By taking Fausto Carmona, a starter like Justin Verlander (10-5, 103 strikeouts, and a 25th-ranked Pitcher Rating) was snubbed. If Girardi would have selected Shin-Soo Choo as the Tribe rep instead, someone like Vernon Wells is the snubbed man and not Verlander. The talent decline from Vernon Wells to Shin-Soo Choo is negligible, especially when neither would start or see much action in the game. Conversely, the fall off from Verlander to Carmona is embarrassingly large. And Verlander would pitch and help his League. We will have to wait and see what Carmona can offer.

Charlie Manuel--NL manager--is not free form criticism either. Forget the Joey Votto snub; he had far more questionable moves with the pitchers. He went to the armory and forgot some of the biggest weapons in the entire Major Leagues. Not the ideal way to end a long drought of All-Star Game losses.

Had Manuel followed my Pitcher Rating-based selection, the teams represented in the pitching staff would be:
Colorado, St. Louis, Atlanta, San Diego, Florida, Philadelphia, San Francisco, Los Angeles, New York, Milwaukee, and Chicago.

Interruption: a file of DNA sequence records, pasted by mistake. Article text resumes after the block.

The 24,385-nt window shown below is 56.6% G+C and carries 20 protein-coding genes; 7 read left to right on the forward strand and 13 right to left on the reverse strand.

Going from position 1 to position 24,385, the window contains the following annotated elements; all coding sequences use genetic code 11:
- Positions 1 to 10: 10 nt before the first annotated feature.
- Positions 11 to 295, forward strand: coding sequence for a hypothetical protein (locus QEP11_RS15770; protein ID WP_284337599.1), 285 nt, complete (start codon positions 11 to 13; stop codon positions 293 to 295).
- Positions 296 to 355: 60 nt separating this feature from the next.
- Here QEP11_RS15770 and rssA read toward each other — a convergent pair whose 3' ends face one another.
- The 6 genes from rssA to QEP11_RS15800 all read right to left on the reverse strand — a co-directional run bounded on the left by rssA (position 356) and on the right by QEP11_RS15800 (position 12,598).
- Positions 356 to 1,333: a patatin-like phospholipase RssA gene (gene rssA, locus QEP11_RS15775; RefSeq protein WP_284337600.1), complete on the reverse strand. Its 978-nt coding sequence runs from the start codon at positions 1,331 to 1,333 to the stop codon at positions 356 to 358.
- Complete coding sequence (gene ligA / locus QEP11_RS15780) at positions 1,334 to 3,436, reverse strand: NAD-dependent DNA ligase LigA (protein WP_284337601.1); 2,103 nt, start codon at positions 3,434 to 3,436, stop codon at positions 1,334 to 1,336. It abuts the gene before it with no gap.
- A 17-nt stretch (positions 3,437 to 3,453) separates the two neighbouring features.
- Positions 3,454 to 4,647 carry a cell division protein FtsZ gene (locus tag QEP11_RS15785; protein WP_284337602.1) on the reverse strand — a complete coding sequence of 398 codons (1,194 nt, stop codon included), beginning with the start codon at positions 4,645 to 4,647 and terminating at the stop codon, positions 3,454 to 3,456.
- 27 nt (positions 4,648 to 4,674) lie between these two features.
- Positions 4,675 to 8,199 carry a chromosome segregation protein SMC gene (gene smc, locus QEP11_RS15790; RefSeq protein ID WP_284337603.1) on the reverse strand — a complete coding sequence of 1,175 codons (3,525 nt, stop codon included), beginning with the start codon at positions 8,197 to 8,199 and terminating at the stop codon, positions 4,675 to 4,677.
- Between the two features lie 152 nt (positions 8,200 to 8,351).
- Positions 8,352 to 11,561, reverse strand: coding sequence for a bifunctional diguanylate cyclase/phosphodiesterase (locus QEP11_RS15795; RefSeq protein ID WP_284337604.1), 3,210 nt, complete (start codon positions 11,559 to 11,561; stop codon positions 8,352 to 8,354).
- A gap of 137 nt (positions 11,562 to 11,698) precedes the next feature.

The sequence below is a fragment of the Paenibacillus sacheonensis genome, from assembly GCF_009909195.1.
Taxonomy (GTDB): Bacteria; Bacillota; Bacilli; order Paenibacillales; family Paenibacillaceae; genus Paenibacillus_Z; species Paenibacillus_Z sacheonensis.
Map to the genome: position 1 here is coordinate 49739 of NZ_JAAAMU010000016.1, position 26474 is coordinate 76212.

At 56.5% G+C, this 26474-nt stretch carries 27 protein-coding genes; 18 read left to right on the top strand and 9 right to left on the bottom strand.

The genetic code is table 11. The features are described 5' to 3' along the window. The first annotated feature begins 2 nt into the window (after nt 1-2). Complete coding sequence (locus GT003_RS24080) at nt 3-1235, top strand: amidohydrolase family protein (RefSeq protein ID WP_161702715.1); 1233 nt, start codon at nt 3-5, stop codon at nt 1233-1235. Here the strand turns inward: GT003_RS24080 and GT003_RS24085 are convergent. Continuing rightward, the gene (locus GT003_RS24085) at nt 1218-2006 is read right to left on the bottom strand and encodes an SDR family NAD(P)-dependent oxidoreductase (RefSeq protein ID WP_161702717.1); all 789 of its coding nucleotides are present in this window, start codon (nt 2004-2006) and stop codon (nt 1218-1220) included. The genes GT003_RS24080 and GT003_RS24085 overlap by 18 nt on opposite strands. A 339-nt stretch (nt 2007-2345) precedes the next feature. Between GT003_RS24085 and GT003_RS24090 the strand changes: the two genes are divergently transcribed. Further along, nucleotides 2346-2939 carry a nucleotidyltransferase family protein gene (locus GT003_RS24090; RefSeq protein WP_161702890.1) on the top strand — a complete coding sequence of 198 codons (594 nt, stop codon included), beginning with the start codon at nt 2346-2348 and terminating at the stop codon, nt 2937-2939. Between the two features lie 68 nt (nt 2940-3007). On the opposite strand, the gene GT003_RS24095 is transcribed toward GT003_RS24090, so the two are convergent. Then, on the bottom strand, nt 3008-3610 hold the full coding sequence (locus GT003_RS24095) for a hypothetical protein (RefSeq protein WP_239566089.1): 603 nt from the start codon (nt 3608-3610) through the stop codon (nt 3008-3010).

This would leave Cincinnati, Washington, Houston, Arizona, and Pittsburgh in need of delegation. For the Reds, Scott Rolen is a lock at third, Votto should have been at first, and you could make an argument for second baseman, Brandon Phillips. Check mark. No pitcher's spots necessary.

For Washington, Manuel will send Matt Capps to Anaheim; leaving third basemen, Ryan Zimmerman, to wallow around in the Final Vote (which he will unfortunately lose). Staying with my theme of "best pitchers trump token representation," I would have switched those two. Zimmerman deserves to back up David Wright, Atlanta's Omar Infante does not. He should join Capps as a spectator during the Break.